To the Editor.—
It was with special interest that we read the article by Holm and Goldsmith1 in the January 1991 issue of the Archives. This report suggests the important pathomechanistic role of hypocalcemia in impetigo herpetiformis (IH).
Report of Cases.—
In the past 2 years, IH was diagnosed in two pregnant women who were referred to the Department of Dermatology, University Hospital Leiden (the Netherlands).
A 27-year-old, nonpsoriatic woman presented with an acute, itching, erythematous, slightly edematous skin eruption with marginally localized pustules during the 18th week of her second pregnancy. Her first pregnancy resulted in a stillbirth after 11 weeks' gestation. On admission to our hospital, the patient was slightly febrile and moderately ill. Laboratory values at initial screening were as follows: serum calcium level, 1.92 mmol/L (normal, 2.25 to 2.55 mmol/L); albumin, 30 g/L (normal, 40 to 50 g/L); and vitamin D3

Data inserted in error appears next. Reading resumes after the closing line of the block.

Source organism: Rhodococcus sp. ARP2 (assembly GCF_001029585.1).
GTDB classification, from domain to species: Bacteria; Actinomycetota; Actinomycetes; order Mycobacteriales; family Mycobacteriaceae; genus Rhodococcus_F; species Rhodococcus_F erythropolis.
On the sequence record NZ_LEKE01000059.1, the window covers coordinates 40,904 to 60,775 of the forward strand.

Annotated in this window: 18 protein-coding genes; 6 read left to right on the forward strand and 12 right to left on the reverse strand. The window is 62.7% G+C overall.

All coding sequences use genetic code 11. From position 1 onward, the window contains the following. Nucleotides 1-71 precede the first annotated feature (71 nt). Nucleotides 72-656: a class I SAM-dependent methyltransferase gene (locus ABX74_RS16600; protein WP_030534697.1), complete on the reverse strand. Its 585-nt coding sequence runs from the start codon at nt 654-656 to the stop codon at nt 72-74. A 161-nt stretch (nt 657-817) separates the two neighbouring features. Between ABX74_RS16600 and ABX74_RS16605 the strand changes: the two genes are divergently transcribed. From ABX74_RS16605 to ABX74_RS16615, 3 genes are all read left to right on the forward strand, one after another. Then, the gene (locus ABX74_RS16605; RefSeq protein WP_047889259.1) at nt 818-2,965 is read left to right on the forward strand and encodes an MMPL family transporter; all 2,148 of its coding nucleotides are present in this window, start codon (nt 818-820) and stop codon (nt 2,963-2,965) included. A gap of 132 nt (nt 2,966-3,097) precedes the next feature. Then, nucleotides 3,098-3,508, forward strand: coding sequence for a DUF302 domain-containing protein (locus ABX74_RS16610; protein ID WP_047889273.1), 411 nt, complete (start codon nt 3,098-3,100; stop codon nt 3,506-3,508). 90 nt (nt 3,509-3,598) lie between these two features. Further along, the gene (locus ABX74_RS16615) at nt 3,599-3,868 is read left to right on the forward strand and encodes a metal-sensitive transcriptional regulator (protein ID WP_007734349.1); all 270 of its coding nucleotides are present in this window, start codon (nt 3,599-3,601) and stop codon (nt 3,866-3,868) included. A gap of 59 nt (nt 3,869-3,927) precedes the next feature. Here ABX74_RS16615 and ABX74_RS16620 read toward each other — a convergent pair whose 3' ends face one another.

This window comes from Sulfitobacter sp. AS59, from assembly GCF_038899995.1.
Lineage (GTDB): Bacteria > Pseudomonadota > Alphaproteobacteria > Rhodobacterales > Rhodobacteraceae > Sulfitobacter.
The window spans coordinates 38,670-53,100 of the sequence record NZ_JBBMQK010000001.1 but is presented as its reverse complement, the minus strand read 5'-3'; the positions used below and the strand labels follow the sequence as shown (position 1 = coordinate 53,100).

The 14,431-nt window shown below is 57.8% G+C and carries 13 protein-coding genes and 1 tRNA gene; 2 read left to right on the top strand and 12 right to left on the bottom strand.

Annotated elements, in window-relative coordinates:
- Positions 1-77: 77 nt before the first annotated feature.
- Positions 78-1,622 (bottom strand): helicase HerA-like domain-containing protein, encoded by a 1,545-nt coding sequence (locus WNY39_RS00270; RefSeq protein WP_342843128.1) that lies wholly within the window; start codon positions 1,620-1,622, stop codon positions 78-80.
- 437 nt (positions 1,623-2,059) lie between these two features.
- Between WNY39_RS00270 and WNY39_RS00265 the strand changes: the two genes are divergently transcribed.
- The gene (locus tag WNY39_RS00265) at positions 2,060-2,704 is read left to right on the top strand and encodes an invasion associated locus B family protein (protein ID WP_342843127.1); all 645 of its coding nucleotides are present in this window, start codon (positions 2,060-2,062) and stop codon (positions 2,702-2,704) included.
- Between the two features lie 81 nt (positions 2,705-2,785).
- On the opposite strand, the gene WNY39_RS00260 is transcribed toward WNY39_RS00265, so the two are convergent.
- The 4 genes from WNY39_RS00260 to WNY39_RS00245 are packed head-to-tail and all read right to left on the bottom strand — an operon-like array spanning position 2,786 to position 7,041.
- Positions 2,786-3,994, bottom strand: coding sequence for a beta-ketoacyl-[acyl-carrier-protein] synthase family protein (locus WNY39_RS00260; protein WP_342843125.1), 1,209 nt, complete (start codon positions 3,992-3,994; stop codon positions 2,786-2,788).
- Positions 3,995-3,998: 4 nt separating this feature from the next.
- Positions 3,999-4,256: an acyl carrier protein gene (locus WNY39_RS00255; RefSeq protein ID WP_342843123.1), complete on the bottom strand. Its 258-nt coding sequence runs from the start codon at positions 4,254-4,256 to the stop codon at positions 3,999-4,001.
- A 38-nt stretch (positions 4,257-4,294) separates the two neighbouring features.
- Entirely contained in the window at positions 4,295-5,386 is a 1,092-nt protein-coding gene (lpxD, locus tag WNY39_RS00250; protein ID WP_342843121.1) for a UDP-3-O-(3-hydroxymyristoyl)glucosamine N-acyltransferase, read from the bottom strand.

Thio HB, Vermeer BJ. Hypocalcemia in Impetigo Herpetiformis: A Secondary Transient Phenomenon?. Arch Dermatol. 1991;127(10):1587-1588. doi:10.1001/archderm.1991.01680090153027